There could be a bottleneck in the logistical process that hasn’t yet surfaced. A faulty machine may be slowing down the entire production line. An analysis of machinery statistics could quickly pinpoint the culprit. 

The act of looking at a report might not seem hugely profound, but it brings important factors into plain sight, that otherwise may never have been visible. In manufacturing, ignorance is certainly not bliss. Every operational tweak you go on to make as a result of this added awareness, plays a part in increasing overall efficiency.   

Improve customer service 

Another positive impact of Data Analytics is improved customer service. There’s an abundance of customer data that can be grasped by every selling company. You can use this information to enhance the experience of each consumer.

By taking a look at buying habits, you are equipped with the knowledge needed to provide a more tailored service. For example, knowing what customers regularly buy, and when they purchase it, means that you can understand their needs to a much greater degree.   

Glancing at a report centred around customer communication preferences could dictate when and how to get in touch with buyers. It’s imperative to frequently carry out an analysis of how accurate (and up to date) your contact information is. Getting this wrong could unwittingly cause a relationship breakdown with long-standing customers.    

What are the best analytics tools for manufacturers?

Some manufacturing SMEs may still manage their data by hand, and they may see no reason to change this if it works for them. But there are unquestionable risks and limitations that come with this method.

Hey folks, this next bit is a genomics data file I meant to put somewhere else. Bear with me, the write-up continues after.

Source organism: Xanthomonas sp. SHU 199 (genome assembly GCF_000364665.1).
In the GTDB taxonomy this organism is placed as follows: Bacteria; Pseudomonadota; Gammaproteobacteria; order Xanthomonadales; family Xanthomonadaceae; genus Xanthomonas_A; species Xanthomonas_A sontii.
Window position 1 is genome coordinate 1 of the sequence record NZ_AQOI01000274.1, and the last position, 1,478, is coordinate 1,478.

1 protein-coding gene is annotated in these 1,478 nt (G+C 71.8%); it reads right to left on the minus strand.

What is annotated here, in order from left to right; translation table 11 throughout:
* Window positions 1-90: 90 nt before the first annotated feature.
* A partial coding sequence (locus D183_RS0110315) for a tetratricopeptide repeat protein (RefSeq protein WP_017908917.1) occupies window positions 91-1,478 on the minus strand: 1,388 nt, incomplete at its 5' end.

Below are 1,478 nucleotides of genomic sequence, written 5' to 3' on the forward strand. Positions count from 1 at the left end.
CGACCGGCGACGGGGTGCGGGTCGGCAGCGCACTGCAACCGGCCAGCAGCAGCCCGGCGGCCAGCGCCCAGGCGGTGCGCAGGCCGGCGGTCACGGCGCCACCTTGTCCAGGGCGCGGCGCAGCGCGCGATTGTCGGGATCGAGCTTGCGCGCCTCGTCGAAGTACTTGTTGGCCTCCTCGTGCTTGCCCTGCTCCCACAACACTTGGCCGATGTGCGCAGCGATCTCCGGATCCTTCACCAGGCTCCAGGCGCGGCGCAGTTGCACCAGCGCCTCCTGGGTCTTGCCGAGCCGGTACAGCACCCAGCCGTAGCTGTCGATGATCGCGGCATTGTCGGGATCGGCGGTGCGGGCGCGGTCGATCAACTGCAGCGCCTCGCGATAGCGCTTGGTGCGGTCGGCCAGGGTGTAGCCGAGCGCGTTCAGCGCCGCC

Without a unified collection of company information, there’s no free flow of centralised data between departments. This inevitably leads to a lot of duplicated stats.  

If different areas of the business are sourcing their data from different locations, there’s no consistency of output either. Lack of cohesion can make for a disorderly work environment. Not only this, but carrying out processes manually increases the chance of human error too.  

Implementing Manufacturing Software allows you to bring all areas of your organisation together seamlessly, whilst also enabling the creation of high-quality reports (that can draw data from anywhere within the system). This kind of functionality is useful, if for example, you have an ongoing project that is multifaceted.

Many employees in finance like to analyse data in Microsoft Excel and could envisage no other way of extracting value from their figures. This is not unfounded reverence either, as spreadsheets do possess great functionality in terms of the processes surrounding data mining.  

However, there is a compromise to be found, in order to gain the best of both worlds. Some Manufacturing Software can integrate with Excel, allowing you to export the invaluable reports you have generated. In essence, you are powering your spreadsheets with dynamic financial data.  

If you’re ready to unlock the true potential of your data, be sure to read more about our Manufacturing Software. This solution is tailored for small to medium-sized manufacturers, and now has the functionality to export reports to Microsoft Excel.

Blog Manufacturing Data Analytics & Business Intelligence
Grace Child

Grace Child

PUBLISHED BY

Senior Product Marketing Executive

Grace joined Advanced in July 2016 and leads product marketing for our Cloud back office solutions across finance and ERP. Grace is responsible for go-to-market activity, sales enablement, product launches, and understanding and articulating customer insights.